Fifth, the Modi government came to power in 214 riding on the then Gujarat CM Modi’s image as a Vikash Purush showcasing Gujarat model of development. Now, has the Arakshan Purush taking precedence over the Vikas Purush? Is this a hurried burial to the so-called development politics of BJP in power?
Sixth, the current policy says that those below Rs.8 lacs annual income or owning less than 5 acres of land can avail of the benefits of this quota. That is Rs.66,000 income a month. If so, is this the new poverty line of India? And then why are people above Rs.20,000 income being taxed? Why do people have to go for hartal in the country asking for minimum wages of Rs.18,000 per month?
Seventh, BJP Minister Nitin Gadkari is on records saying that there are no substantial jobs being created in the economy. If so, then what does such an additional reservation solve? Or far that matter, there is no value of the existing 49.5% reservations as well. Reservation without creation of jobs is like dividing a desert. Whatever share you get, there is still no water to grow crops in a barren desert. Council for Monitoring Indian Economy has noted a week ago that India has lost 11 million jobs only in 2018. So what do reservations actually bring in except some empty promises? And without ‘affirmative action through reservations’ in the private sector jobs, will this policy mean anything worthwhile on ground?
Eighth, the BJP has always been called a Brahmin-Baniya party, and with this reservation for upper castes, will this perception not become further strengthened? And if this reservation above 50% in total is struck down by the Supreme Court, will it be brought within the allowed 50% thus making lower castes lose their share? Is it politically tenable?
Ninth, if economic relief has to be given to poorer sections, is reservation the right route or schemes like loan waivers, income generating projects like MNREGA, free cereals, benefits through cheaper education, scholarships, etc.? Will reservations without jobs creation bring any real life game change on ground or will it be another joomla (mere announcement with no action)?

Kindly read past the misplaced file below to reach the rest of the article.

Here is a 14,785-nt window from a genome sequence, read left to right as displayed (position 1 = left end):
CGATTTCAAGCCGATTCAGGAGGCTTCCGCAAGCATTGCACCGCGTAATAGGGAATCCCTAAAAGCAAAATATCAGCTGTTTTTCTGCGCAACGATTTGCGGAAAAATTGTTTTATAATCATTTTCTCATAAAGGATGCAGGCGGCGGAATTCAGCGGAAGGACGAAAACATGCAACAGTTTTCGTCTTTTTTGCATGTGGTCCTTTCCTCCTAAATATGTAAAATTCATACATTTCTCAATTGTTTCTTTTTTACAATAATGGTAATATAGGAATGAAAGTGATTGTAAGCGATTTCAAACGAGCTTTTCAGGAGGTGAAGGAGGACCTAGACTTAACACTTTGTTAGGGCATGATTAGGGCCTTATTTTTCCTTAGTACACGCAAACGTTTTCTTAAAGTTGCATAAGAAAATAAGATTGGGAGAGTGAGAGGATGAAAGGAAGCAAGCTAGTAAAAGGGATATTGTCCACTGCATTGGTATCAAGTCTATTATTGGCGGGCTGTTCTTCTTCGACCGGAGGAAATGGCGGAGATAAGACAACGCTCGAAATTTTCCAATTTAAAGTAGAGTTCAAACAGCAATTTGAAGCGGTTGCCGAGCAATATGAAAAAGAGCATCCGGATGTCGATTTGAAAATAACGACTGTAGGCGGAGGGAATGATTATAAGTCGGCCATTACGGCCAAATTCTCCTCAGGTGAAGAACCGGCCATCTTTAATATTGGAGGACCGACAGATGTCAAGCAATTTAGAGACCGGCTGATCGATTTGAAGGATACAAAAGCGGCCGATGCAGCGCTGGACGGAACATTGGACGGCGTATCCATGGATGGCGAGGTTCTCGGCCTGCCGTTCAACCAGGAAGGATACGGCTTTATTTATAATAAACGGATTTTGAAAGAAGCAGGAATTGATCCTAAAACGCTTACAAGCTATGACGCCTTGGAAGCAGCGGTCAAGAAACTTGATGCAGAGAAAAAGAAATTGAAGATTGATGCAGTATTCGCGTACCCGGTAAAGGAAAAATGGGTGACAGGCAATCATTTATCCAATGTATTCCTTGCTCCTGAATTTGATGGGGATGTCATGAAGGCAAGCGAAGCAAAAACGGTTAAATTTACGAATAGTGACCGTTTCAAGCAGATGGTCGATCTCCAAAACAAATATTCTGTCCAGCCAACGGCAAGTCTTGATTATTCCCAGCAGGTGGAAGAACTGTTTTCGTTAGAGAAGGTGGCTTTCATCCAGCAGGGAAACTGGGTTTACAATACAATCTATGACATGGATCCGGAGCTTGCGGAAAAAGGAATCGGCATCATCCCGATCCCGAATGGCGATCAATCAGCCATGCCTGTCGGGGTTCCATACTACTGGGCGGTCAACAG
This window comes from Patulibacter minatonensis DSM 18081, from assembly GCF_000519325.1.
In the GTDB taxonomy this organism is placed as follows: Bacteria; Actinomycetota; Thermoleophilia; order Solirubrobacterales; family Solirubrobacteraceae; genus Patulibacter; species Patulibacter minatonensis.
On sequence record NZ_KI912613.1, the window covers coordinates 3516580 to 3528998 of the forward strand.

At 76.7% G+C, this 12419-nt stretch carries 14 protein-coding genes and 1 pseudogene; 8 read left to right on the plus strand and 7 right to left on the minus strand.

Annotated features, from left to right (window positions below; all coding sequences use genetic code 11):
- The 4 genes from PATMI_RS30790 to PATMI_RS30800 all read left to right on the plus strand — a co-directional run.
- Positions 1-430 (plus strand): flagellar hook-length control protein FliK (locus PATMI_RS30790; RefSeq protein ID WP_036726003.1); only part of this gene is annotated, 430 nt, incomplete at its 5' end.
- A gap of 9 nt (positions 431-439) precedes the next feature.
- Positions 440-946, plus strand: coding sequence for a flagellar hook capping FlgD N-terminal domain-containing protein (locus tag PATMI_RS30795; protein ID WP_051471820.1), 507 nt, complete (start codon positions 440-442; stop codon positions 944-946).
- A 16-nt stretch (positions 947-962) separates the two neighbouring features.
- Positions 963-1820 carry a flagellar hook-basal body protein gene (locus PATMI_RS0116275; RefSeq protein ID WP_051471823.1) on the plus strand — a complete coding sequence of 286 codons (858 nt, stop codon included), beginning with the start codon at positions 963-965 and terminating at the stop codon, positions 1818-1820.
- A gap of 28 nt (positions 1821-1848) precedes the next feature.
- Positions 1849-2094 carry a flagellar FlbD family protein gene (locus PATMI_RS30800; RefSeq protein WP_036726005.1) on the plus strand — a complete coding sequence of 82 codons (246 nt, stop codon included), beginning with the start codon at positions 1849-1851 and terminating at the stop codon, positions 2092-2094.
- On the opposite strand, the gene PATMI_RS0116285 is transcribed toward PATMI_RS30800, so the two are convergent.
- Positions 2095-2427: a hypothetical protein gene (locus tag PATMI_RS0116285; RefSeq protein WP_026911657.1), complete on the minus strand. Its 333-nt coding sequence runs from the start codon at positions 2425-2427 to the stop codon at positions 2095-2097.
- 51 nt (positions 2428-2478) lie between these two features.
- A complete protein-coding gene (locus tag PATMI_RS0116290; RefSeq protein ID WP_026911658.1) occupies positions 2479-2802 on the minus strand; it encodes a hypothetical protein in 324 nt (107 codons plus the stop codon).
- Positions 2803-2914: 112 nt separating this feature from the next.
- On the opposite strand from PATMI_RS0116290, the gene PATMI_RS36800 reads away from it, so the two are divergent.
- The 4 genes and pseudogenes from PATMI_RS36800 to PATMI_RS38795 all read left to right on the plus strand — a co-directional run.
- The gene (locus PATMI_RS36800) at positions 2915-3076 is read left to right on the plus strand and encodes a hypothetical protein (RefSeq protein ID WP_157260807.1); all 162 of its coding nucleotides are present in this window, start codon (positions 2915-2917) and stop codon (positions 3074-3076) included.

Tenth, and finally, while reservations were originally planned by the architects of the Indian Constitution for just one decade, they got extended decade after decade, and yet social justice is said to have not been done. What is the guarantee that the additional 10% quota on economic criteria will also not meet the same fate and simply get extended without any substantial impact on ground? Is reservation any long-term solution to poverty alleviation or ensuring social justice? However, this is a long-term question, and all political parties except the Left are guilty of using reservations to cultivate vote-banks among Indian electorate.
The debate is wide open. The advocates of 10% quota are in an ecstasy of perceived victory. And the critics in the opposition are crying hoarse calling it an election gimmick that won’t stand the test of time and law.
(The author is a noted media academic and commentator, and is currently the Media Dean of Pearl Academy, Delhi and Pune.)